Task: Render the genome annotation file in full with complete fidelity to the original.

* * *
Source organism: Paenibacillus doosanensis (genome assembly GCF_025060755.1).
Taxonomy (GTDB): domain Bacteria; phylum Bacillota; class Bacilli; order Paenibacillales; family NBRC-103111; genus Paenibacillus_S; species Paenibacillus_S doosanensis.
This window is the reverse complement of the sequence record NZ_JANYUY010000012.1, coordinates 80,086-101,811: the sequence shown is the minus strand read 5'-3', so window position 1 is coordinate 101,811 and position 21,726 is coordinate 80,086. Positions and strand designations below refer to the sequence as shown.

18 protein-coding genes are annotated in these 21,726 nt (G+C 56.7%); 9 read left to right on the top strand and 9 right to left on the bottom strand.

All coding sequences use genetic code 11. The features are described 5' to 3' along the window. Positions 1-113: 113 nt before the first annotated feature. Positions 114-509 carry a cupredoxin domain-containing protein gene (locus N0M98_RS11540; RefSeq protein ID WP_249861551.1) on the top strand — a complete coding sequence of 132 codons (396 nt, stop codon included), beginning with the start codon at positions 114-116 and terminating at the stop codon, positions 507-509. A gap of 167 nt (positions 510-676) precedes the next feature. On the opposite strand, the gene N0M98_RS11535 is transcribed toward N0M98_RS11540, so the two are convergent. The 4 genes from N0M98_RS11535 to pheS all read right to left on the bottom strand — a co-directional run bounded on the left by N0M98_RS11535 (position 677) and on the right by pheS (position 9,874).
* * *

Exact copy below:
Source organism: Paenibacillus doosanensis (genome assembly GCF_025060755.1).
Taxonomy (GTDB): domain Bacteria; phylum Bacillota; class Bacilli; order Paenibacillales; family NBRC-103111; genus Paenibacillus_S; species Paenibacillus_S doosanensis.
This window is the reverse complement of the sequence record NZ_JANYUY010000012.1, coordinates 80,086-101,811: the sequence shown is the minus strand read 5'-3', so window position 1 is coordinate 101,811 and position 21,726 is coordinate 80,086. Positions and strand designations below refer to the sequence as shown.

18 protein-coding genes are annotated in these 21,726 nt (G+C 56.7%); 9 read left to right on the top strand and 9 right to left on the bottom strand.

All coding sequences use genetic code 11. The features are described 5' to 3' along the window. Positions 1-113: 113 nt before the first annotated feature. Positions 114-509 carry a cupredoxin domain-containing protein gene (locus N0M98_RS11540; RefSeq protein ID WP_249861551.1) on the top strand — a complete coding sequence of 132 codons (396 nt, stop codon included), beginning with the start codon at positions 114-116 and terminating at the stop codon, positions 507-509. A gap of 167 nt (positions 510-676) precedes the next feature. On the opposite strand, the gene N0M98_RS11535 is transcribed toward N0M98_RS11540, so the two are convergent. The 4 genes from N0M98_RS11535 to pheS all read right to left on the bottom strand — a co-directional run bounded on the left by N0M98_RS11535 (position 677) and on the right by pheS (position 9,874).